- Submitted by Judy Walker
SAMUEL BARBER AND LEONTYNE PRICE
In late 1952 Samuel Barber began work on one of the great song cycles of the twentieth century — Hermit Songs — based on texts written by Irish monks on the margins of medieval manuscripts. Barber chose the young soprano Leontyne Price as his vocalist. With the composer at the piano they performed the cycle several times to great acclaim.
This collaboration kindled an enduring friendship, and inspired Barber to write some of his most beautiful music for Price — including the soprano solo in the cantata Prayers of Kierkegaard, the later song cycle Despite and Still, and the role of Cleopatra in his opera Antony and Cleopatra. Written for the opening of the new Metropolitan Opera House in 1966, the opera was regarded by many critics as an epic failure, and this harsh reception contributed to Barber’s struggles with depression and alcoholism in the remaining years of his life. Meanwhile Leontyne Price’s career flourished.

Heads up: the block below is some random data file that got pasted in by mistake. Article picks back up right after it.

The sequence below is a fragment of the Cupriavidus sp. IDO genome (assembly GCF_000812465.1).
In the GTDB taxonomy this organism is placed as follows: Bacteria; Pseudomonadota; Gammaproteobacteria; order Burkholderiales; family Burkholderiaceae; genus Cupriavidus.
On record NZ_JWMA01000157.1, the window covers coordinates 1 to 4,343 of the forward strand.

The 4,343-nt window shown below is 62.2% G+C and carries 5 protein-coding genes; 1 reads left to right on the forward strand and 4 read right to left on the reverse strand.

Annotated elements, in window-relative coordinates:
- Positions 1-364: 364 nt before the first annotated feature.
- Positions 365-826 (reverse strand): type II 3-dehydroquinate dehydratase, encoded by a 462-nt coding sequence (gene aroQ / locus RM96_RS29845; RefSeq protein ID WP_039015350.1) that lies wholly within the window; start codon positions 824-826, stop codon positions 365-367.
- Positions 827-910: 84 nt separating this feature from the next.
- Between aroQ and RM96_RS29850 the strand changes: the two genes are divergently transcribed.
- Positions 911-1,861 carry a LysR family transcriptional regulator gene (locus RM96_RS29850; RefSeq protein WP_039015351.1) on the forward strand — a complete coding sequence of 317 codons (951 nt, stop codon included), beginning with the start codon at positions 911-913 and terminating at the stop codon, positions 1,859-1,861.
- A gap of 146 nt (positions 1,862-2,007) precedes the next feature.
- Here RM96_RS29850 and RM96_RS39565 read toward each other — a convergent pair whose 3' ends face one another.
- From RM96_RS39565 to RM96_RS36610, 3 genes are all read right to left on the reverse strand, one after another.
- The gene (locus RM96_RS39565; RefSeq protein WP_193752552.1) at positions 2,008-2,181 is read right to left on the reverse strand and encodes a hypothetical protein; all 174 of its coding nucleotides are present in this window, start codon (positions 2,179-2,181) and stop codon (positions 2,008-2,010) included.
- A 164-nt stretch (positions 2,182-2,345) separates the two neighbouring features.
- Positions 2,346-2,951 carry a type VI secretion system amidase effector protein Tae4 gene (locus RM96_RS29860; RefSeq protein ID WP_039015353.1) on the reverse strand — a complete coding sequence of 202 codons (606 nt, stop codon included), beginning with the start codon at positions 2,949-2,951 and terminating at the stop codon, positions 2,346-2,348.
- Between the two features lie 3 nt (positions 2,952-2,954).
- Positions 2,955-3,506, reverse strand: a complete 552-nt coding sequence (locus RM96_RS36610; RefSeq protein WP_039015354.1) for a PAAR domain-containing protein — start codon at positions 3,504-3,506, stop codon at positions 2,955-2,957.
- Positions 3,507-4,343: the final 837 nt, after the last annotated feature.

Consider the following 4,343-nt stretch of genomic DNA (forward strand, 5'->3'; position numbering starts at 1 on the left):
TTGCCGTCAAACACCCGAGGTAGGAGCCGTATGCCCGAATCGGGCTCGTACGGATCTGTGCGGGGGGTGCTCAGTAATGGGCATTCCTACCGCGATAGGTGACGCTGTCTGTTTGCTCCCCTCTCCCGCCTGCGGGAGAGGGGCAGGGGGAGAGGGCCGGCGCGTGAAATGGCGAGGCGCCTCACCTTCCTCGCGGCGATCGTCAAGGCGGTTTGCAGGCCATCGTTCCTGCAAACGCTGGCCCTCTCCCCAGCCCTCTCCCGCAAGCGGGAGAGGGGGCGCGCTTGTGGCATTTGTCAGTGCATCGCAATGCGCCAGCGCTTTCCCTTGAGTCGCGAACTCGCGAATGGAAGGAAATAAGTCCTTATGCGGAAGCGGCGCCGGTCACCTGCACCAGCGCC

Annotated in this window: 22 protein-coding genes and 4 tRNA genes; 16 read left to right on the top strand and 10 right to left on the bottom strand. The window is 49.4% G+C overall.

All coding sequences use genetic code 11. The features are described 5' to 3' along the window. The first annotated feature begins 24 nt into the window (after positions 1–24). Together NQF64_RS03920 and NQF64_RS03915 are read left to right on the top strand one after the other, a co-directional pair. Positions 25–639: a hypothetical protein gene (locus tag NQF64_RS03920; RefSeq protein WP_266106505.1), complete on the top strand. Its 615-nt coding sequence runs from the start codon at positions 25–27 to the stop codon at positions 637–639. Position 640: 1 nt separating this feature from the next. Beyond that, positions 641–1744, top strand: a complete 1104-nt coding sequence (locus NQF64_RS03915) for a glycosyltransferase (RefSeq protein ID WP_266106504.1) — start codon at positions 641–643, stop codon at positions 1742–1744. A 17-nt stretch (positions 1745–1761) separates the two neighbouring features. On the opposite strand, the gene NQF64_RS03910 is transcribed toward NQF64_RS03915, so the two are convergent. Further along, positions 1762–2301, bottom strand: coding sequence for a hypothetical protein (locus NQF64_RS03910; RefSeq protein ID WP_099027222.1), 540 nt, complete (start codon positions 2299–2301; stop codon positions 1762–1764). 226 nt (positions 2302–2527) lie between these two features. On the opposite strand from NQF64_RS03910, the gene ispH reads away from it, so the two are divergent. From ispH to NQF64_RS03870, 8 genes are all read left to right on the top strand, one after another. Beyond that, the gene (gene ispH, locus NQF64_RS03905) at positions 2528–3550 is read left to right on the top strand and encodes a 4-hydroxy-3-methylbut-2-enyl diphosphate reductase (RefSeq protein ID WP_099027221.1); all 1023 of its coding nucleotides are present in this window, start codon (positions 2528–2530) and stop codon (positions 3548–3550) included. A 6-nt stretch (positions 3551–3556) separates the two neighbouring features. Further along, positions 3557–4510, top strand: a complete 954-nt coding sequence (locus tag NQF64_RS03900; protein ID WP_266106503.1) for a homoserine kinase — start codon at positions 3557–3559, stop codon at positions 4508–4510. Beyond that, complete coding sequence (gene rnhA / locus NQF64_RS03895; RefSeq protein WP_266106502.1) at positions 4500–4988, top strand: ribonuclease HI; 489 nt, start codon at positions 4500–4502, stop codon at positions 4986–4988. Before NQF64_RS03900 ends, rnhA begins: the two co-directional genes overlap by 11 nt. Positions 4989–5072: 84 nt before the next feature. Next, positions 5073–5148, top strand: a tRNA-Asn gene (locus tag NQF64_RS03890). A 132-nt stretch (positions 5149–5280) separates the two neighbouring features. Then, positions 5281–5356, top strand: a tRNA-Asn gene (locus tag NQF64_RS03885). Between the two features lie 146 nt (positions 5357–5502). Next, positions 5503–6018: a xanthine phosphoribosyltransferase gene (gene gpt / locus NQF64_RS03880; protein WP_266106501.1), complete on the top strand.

In his presentation John Burchard will describe the complex genesis of the original Zeffirelli production of Antony and Cleopatra, and a later version revised by Gian Carlo Menotti. Musical excerpts (all sung by Leontyne Price) will include “Crucifixion” and “The Monk and His Cat” from Hermit Songs, the soprano solo from Prayers of Kierkegaard, and the aria “Give me my robe” from Antony and Cleopatra, Also included will be an interview with Price from 2017 [when she turned 90] in conjunction with a documentary about the building of the new Metropolitan Opera House.
WHEN: Tuesday, November 6, at 10:30 a.m.
WHERE: Berger Center, 6633 Oakmont Drive Oakmont
PRESENTER: John Burchard